1. Ronald Jackson, "Schoenberg as performer of his own music," in Journal of Musicological Research 21 (2005): 68.

2. I would like to thank the Schönberg Center in Vienna and especially the archivist Therese Muxeneder for agreeing to transfer test pressings to CDs.

3. I would like to thank the University of London Central Research Fund for a grant towards a research trip to the Arnold Schönberg Center in Vienna where I conducted much of this study. All sound and notation examples were reproduced here with the kind permission of Belmont Music Publishers.

4. Arnold Schoenberg, conductor, Los Angeles, CA, (24-26 September 1940), CBS MPK 45695 mono ADD (1989) CD.

5. This information can be found on the first page of the conducting score: Schoenberg wrote in pencil "Records made/ September 24-26, 1940."

6. Dika Newlin, Schoenberg Remembered: Diaries and Recollections 1938-76 (New York: Pendragon Press, 1980), 258.

7. "Eine blasse Wäscherin" is one of three songs that have the largest number of test pressings and which contains arguably the most interesting features of pitch in relation to the other two.

8. Standen, "Schoenberg's Speech-Song" (see footnote 20); A. Hettergott, "Die Sprechgesangstimme ins Pierrot lunaire Op. 21 von Arnold Schoenberg," PhD dissertation (Wien, 1993); See also Hettergott, "Sprechgesang in Arnold Schoenberg 'Pierrot lunaire'," SMACS 93--Proc. Stockholm Music Acoustics Conference, Royal Swedish Academy of Music Publ. No. 79 (July 1993): 183-190; and Hettergott, "Sprechgesang-Vergleich individuell-interpretativer Unterschiede in Schoenberg's 'Pierrot lunaire'." Proc. DAGA "95 Saarbrücken (1995); Eliezer Rapoport "Schoenberg-Hartleben's Pierrot lunaire: Speech--Poem--Melody--Vocal Performance," Journal of New Music Research 33, no. 1 (March 2004); and Marinella Ramazzotti, "Klangfarbenverschmelzung von Stimme und Instrumenten in Pierrot lunaire," in Report of the Symposium: Arnold Schönberg in Berlin, 28.-30. September 2000, Journal of the Arnold Schönberg Center (March 2001): 145-159.

9. David Hamilton, "Moonlighting," in From Pierrot to Marteau (Los Angeles, California: University of Southern California, Arnold Schoenberg Institute, 1987), 46, originally from The New Yorker, 8 April 1974, 46.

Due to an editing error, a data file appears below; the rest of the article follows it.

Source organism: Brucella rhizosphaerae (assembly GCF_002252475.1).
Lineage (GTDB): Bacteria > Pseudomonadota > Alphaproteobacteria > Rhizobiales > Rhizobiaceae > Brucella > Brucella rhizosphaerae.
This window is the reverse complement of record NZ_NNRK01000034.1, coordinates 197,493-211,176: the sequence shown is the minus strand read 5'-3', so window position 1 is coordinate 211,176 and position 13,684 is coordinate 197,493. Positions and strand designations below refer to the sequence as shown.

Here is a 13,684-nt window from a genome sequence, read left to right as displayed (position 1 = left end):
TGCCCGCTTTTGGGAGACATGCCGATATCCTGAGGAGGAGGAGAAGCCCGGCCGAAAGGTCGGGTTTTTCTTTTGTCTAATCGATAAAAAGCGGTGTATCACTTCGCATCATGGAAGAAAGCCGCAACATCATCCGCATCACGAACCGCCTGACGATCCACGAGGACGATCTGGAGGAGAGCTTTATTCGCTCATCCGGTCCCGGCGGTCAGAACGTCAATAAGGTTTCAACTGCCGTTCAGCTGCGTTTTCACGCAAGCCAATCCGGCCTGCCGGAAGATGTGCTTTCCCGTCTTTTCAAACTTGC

10. Bryan Simms, The Atonal Music of Arnold Schoenberg 1908-1923 (New York: Oxford, 2000), 132.

11. William W. Austin, Music in the 20th Century (New York, London: Norton, 1966), 196.

12. Pierre Boulez, "Speaking, Playing, Singing" in Jean-Jacques Nattiez (ed.), Orientations, Martin Cooper (trans.) (London, Boston: Faber and Faber, 1990), 330.

13. Lorraine Gorrell, "Performing the Sprechstimme in Arnold Schoenberg's Pierrot lunaire, Op. 21," in Journal of the Singing 55, no. 2 (November/December 1998): 5-15.

14. Ibid.

15. Joan Allen Smith, Schoenberg and His Circle: A Viennese Portrait (New York, London: Schirmer Books, 1986), 99-100. I made minor corrections in the English of this quotation.

16. Sony Classical SMK 48466 stereo ADD (1993) CD.

17. For an example of a notated comparison of an expert by the singers Stiedry-Wagner, Semser, Howland and Pilarczyk (all performed before 1965), see Austin, Music in the 20th Century, 199.

18. Boulez, "Speaking, Playing, Singing," 330.

19. Ibid.

20. Peter Stadlen, "Schoenberg's Speech-Song," Music and Letters 62, no. 1 (January 1981).

21. See Schoenberg's letter to Berg dated 14 January 1913. Juliane Brand, Donald Harris, and Christopher Hailey (eds. and trans.) The Berg-Schoenberg Correspondence: Selected Letters (New York: Norton, 1987), 143.

22. See Rudolf Stephan, "Zur jüngsten Geschichte des Melodrams," Archiv für Musikwissenschaft 17 (1960): 183-92. For the relation of Pierrot lunaire to the "old" Austrian theater of actors' recitation such as Sarah Bernhardt and Alexander Moissi (as well as that of journalist Karl Kraus) see Hartmut Krones, "'Wiener' Symbolik? Zu musiksemantischen Traditionen in den beiden Wiener Schulen" in Otto Kolleritsch (ed.) Beethoven und die Zweiten Wiener Schule, Studien zur Wertungsforschung 25 (Wien-Graz, 1992), 53.

23. Richard Kurth, "Pierrot's Cave: Representation, Reverberation, Radiance," in Schoenberg and Words: The Modernist Years, Charlotte M. Cross and Russell A. Berman (eds.) (New York: Garland Press, 2000), 211.

24. Schoenberg was influenced by her earlier performances of Pierrot from March 1911 in the way she selected the poems into three groups according to subject. He also preserved her notion of "crafting a poetic narrative out of Giraud's loosely organized verses" (Simms, The Atonal Music�, 124). Although he created his own new narrative from the poems, he did retain Zehme's "narrative progression from lightness, to darkness, to death" (ibid., 125).

25. Albertin Zehme, Die Grundlagen des künstlerischen Sprechens und Singens (Leipzig: Carl Merseburger, 1920).

26. Quoted in Bryan Simms, The Atonal Music�, 120-21. Original German text can be found at ibid. 235 note 21, and at Arnold Schönberg, Sämtliche Werke, Pierrot lunaire, Josef Rufer (ed.) (Wien: Universal Edition AG and Mainz: Schott Music International, 1995), Section 6, series B, 24/1, 307.